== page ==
Great piece by Nora Jacobson on anti-Americanism. Jacobson is an American living in Toronto.
For me, it’s been [an] almost daily confrontation with a powerful anti-Americanism that pervades many aspects of life. When I’ve mentioned this phenomenon to Canadian friends, they’ve furrowed their brows sympathetically and said, “Yes, Canadian anti-Americanism can be very subtle.” My response is, there’s nothing subtle about it.
The anti-Americanism I experience generally takes this form: Canadians bring up “the States” or “Americans” to make comparisons or evaluations that mix a kind of smug contempt with a wariness that alternates between the paranoid and the absurd.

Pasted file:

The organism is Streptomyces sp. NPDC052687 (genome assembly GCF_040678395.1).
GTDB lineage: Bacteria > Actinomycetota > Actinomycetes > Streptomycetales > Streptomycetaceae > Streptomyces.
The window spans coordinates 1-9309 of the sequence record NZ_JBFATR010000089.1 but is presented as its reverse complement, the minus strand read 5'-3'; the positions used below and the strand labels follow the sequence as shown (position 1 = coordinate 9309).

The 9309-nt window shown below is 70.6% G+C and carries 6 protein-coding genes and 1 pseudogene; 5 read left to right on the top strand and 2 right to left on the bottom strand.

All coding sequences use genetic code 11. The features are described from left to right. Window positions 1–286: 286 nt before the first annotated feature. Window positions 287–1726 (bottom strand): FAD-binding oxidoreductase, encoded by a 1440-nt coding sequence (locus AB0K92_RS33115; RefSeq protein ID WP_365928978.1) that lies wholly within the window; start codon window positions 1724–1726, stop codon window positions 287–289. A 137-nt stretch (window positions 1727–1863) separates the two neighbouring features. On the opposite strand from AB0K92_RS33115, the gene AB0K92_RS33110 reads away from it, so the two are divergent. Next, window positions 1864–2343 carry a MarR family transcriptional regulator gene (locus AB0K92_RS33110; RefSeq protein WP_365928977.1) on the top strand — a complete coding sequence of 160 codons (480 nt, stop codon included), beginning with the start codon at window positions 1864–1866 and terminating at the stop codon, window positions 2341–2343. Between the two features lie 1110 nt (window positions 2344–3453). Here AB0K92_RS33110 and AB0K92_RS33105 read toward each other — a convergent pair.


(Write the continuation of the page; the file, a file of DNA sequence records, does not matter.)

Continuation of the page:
Thus, Canadian media discussion of President Bush’s upcoming official visit on Tuesday focuses on the snub implied by his not having visited earlier. It’s reported that when he does come, he will not speak to a Parliament that’s so hostile it can’t be trusted to receive him politely.
Living here and coping with it has forced me to confront my own feelings about America. And it’s helped me discover what I do value about it: its contradictions, its eccentricities, its expansive spirit, all the intensity and opportunity of a deeply flawed, widely inconsistent, but always interesting country. Perhaps I am a typical American, after all.
Jacobson, Nora. 2004. Before You Flee to Canada, Can We Talk. Washington Post. November 28, 2004. here
McCracken, Grant 2004. Carolyn Parrish is a big fat idiot (on anti-Americanism in Canada) here
With thanks to Verbum Ipsum for the heads up.